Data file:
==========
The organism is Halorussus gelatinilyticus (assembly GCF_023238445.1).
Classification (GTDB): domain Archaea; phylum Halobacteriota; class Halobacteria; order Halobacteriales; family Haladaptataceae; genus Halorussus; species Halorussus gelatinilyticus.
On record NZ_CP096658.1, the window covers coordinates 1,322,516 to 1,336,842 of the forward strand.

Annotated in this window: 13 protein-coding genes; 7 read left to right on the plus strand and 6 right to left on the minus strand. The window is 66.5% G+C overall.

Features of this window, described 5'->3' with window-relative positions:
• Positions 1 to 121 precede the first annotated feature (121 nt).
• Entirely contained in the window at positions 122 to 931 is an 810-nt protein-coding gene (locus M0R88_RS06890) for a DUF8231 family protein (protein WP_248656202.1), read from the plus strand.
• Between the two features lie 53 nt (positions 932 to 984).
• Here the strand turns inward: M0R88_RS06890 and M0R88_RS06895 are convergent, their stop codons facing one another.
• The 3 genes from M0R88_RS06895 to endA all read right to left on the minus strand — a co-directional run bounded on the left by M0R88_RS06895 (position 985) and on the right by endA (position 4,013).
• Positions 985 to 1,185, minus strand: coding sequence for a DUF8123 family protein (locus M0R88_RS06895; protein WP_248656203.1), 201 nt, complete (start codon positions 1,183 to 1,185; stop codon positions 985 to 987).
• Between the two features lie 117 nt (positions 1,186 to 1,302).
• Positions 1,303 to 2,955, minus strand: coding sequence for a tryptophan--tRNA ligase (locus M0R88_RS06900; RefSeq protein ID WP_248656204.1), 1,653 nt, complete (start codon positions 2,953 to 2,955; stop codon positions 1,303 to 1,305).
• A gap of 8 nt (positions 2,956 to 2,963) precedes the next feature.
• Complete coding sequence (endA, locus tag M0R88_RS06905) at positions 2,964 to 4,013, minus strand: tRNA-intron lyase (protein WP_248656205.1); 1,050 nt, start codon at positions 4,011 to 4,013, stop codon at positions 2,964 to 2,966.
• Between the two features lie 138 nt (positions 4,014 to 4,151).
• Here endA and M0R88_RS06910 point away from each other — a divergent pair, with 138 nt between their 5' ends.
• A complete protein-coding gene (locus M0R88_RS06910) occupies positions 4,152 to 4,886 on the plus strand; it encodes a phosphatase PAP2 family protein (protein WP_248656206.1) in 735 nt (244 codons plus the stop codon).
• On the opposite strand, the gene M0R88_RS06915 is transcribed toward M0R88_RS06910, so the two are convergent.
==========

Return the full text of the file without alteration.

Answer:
The organism is Halorussus gelatinilyticus (assembly GCF_023238445.1).
Classification (GTDB): domain Archaea; phylum Halobacteriota; class Halobacteria; order Halobacteriales; family Haladaptataceae; genus Halorussus; species Halorussus gelatinilyticus.
On record NZ_CP096658.1, the window covers coordinates 1,322,516 to 1,336,842 of the forward strand.

Annotated in this window: 13 protein-coding genes; 7 read left to right on the plus strand and 6 right to left on the minus strand. The window is 66.5% G+C overall.

Features of this window, described 5'->3' with window-relative positions:
• Positions 1 to 121 precede the first annotated feature (121 nt).
• Entirely contained in the window at positions 122 to 931 is an 810-nt protein-coding gene (locus M0R88_RS06890) for a DUF8231 family protein (protein WP_248656202.1), read from the plus strand.
• Between the two features lie 53 nt (positions 932 to 984).
• Here the strand turns inward: M0R88_RS06890 and M0R88_RS06895 are convergent, their stop codons facing one another.
• The 3 genes from M0R88_RS06895 to endA all read right to left on the minus strand — a co-directional run bounded on the left by M0R88_RS06895 (position 985) and on the right by endA (position 4,013).
• Positions 985 to 1,185, minus strand: coding sequence for a DUF8123 family protein (locus M0R88_RS06895; protein WP_248656203.1), 201 nt, complete (start codon positions 1,183 to 1,185; stop codon positions 985 to 987).
• Between the two features lie 117 nt (positions 1,186 to 1,302).
• Positions 1,303 to 2,955, minus strand: coding sequence for a tryptophan--tRNA ligase (locus M0R88_RS06900; RefSeq protein ID WP_248656204.1), 1,653 nt, complete (start codon positions 2,953 to 2,955; stop codon positions 1,303 to 1,305).
• A gap of 8 nt (positions 2,956 to 2,963) precedes the next feature.
• Complete coding sequence (endA, locus tag M0R88_RS06905) at positions 2,964 to 4,013, minus strand: tRNA-intron lyase (protein WP_248656205.1); 1,050 nt, start codon at positions 4,011 to 4,013, stop codon at positions 2,964 to 2,966.
• Between the two features lie 138 nt (positions 4,014 to 4,151).
• Here endA and M0R88_RS06910 point away from each other — a divergent pair, with 138 nt between their 5' ends.
• A complete protein-coding gene (locus M0R88_RS06910) occupies positions 4,152 to 4,886 on the plus strand; it encodes a phosphatase PAP2 family protein (protein WP_248656206.1) in 735 nt (244 codons plus the stop codon).
• On the opposite strand, the gene M0R88_RS06915 is transcribed toward M0R88_RS06910, so the two are convergent.